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French and Indian War

Virginia Governor Robert Dinwiddie to George Washington, January 26, 1757

extracted from

The Official Records of Robert Dinwiddie, Volume II, R. A. Brock, editor
(Richmond: Virginia Historical Society, 1884), pages 584-585.


Governor Dinwiddie to Colonel Washington.
Jan’ry 26th, 1757.

Sir:

Y’rs of the 12th I rec’d. I’m very sorry for the Mutiny Yo. Mention in the So. branch, and I greatly approve the Steps Yo. took to suppress it. I hope the six Deserters have been aprehended and punish’d. The Persons under sentence of Death, I hear some of ‘em are Serjeants and Corporals. It’s a most arogant Affair in them to countenance and promote Mutiny, for w’ch they deserve the Sent’ce past upon ‘em, however, take proper Method to make ‘em sensible of their atrocious Crime and I desire Yo. may pardon ‘em, but some of ‘em, for Example, sh’d be reduc’d and put into the Ranks, and other apointed in y’r room, but this I leave to Yo. As Y’r people are enlisted w’th the Money rais’d for His M’y’s Service, and paid w’th the same, and incorporated into a Regim’t in his pay, I conceive they are subject to the Articles of Warr, and all other regulat’ns as His M’y’s more immediate regular forces. In this Opin’n, the Attorney-General agrees with me. Mr. Walker has broke his Promise to me, but he never intimated any ill-Usage from Yo. I c’d not imagine his Reasons, and only suggested that he met with some hindrance or Disappointm’ts in discharge of his Duty. I expect him in Town, when I shall talk with him fully on the Affair. He sent me an Acco’t of 690 £ annual Charges atending his Duty, besides his own pay, w’ch w’d be a monstrous Charge on the Country. I therefore intend to put the Victualing in another channel when the Assembly meets; at present I can’t see any Inconveniency, as Provis’ns are contracted for to supply Yo. for some Mo’s, w’ch Mr. Walker says were by his Order to Mr. Rutherford. As Capt. Mcneel is at Winchester, it will be too long to wait his coming here to go with the Catawbas, they are an avariciuos, greedy Set of People. I think Yo. was wrong in giving ‘em all horses. I fear it will be expected by others. I’m much plagued and troubl’d to please ‘em. Mr. Mercer writes he has engag’d a No. of Serv’ts. I wrote Yo. to engage no more till I see where to get Money to Pay ‘em. There is none to be had from the Treasury; however, if he can keep the paym’t off till Aprill, I hope then to supply him for those he has enlisted, but desire him to purchase no more. I am sorry that Gent. c’d not understand Y’r Direct’n in regard to the Ambrozures, &c. No doubt Yo. made a Draft of the Works for his Conduct.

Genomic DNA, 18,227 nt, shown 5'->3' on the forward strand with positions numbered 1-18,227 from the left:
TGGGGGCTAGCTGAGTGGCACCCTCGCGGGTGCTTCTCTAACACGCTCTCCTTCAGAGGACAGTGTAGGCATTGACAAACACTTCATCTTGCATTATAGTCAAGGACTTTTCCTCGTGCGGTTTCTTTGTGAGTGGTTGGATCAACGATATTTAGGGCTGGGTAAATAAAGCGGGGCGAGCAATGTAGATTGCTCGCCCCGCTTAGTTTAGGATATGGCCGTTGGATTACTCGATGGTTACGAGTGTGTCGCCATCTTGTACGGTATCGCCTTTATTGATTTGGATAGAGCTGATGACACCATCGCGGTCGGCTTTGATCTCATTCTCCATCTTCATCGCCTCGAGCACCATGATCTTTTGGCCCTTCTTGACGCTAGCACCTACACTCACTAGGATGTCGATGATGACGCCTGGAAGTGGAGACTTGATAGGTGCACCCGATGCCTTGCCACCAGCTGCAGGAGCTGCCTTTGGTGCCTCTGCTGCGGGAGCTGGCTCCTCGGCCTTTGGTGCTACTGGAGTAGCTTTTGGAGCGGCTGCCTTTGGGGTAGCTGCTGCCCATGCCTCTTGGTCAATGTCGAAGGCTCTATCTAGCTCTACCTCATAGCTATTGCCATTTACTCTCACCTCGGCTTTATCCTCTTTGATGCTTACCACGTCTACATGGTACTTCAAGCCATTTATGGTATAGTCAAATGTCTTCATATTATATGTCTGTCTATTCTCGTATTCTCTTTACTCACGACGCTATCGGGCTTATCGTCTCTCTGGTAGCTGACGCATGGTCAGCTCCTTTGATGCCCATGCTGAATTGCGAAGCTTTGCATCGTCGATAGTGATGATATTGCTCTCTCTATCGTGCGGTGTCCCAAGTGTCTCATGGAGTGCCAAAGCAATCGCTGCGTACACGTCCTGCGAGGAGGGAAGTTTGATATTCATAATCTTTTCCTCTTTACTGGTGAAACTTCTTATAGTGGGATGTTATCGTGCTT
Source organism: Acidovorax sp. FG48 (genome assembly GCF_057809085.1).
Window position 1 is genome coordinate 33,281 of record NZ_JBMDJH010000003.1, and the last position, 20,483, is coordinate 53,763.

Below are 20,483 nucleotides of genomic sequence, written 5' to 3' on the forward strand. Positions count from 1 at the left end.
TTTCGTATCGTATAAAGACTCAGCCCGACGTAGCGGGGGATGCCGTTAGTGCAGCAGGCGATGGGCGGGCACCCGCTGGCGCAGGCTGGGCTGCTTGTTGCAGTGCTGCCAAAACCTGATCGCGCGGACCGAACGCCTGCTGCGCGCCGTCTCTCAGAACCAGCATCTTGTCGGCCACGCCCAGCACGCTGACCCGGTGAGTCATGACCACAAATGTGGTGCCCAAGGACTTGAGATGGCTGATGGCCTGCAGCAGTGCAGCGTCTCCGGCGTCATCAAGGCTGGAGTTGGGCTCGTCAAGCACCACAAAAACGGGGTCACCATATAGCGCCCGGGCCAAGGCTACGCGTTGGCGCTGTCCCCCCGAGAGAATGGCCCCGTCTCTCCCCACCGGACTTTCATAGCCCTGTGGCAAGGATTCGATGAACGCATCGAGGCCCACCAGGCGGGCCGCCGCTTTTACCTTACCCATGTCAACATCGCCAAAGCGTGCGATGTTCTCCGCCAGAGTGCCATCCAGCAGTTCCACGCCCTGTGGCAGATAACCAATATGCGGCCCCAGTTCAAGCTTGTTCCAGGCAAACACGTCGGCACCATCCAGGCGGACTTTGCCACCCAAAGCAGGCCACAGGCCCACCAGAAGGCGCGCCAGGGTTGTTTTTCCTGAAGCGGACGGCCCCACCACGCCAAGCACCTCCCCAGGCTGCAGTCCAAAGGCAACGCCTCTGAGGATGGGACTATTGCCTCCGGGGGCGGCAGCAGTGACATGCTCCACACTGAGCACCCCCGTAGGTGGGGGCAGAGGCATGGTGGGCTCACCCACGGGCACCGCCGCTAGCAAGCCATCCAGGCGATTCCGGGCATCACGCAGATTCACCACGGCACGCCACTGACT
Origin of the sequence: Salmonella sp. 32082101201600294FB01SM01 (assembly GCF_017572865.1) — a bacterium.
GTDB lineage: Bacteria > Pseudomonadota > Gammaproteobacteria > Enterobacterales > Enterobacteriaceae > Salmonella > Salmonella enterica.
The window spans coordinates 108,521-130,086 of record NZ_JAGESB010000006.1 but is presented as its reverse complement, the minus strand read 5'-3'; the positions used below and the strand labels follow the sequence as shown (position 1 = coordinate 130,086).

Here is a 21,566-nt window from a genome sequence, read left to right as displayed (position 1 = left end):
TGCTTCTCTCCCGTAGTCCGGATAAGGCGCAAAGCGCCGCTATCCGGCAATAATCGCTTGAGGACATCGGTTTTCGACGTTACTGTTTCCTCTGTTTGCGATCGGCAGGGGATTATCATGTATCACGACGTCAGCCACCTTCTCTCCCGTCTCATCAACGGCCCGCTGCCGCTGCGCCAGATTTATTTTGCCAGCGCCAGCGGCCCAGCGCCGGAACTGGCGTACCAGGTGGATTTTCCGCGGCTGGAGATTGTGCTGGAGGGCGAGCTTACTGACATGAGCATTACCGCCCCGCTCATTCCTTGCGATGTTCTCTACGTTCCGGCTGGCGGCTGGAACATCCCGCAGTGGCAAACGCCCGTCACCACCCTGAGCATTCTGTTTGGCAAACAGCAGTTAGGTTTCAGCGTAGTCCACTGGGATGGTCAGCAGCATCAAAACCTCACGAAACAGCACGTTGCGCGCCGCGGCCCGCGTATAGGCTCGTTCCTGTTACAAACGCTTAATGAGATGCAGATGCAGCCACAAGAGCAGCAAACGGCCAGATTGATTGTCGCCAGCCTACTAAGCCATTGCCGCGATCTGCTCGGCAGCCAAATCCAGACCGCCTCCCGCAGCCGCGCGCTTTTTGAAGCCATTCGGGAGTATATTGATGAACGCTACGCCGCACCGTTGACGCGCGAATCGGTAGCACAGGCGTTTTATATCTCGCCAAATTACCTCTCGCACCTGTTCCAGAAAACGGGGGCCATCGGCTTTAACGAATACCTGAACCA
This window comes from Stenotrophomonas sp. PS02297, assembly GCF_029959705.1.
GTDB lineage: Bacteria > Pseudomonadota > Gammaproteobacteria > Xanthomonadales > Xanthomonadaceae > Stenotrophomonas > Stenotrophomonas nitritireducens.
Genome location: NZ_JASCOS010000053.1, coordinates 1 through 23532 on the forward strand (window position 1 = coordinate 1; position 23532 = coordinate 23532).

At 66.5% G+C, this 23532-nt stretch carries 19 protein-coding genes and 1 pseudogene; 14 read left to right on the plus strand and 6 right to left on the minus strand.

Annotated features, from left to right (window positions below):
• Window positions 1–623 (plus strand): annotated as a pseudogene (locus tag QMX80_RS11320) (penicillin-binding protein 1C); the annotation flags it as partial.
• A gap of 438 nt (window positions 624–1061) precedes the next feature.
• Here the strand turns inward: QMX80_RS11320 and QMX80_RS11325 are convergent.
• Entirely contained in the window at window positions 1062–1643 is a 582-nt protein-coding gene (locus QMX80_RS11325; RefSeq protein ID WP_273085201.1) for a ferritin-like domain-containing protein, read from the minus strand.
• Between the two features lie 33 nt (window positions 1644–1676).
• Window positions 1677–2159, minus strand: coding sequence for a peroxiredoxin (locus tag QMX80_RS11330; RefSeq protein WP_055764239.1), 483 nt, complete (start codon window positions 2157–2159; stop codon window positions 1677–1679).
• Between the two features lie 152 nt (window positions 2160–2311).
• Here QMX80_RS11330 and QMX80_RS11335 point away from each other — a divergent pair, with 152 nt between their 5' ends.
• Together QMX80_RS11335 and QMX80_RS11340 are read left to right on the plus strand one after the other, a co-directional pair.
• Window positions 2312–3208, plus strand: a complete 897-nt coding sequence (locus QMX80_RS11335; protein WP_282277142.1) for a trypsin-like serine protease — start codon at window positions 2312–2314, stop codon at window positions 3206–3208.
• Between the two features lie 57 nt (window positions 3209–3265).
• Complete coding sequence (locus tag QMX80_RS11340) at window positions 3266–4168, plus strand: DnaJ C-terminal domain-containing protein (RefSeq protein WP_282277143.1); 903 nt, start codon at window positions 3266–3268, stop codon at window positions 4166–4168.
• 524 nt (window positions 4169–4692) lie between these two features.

You’ve acted proper in evacuating no more forts than was necessary to reinforce the two Garrisons. I’ve the return of y’r Strength w’ch [I] shall transmit to L’d Loudoun. Great Clamours here ag’st the many officers in Commiss’n to command so few Men, and I dare say L’d Loudoun will take Notice of it. I wish Yo. had a better supply of Tools. Your L’re of the 14th I shall answer by Jenkins, whom I detain till my Express arrives from M’yl’d. I expect him daily, as he left N. York the 9th of this Mo. I shall then be more able to write Yo. In the meantime, I rem’n,

S’r, Y’r h’ble serv’t.


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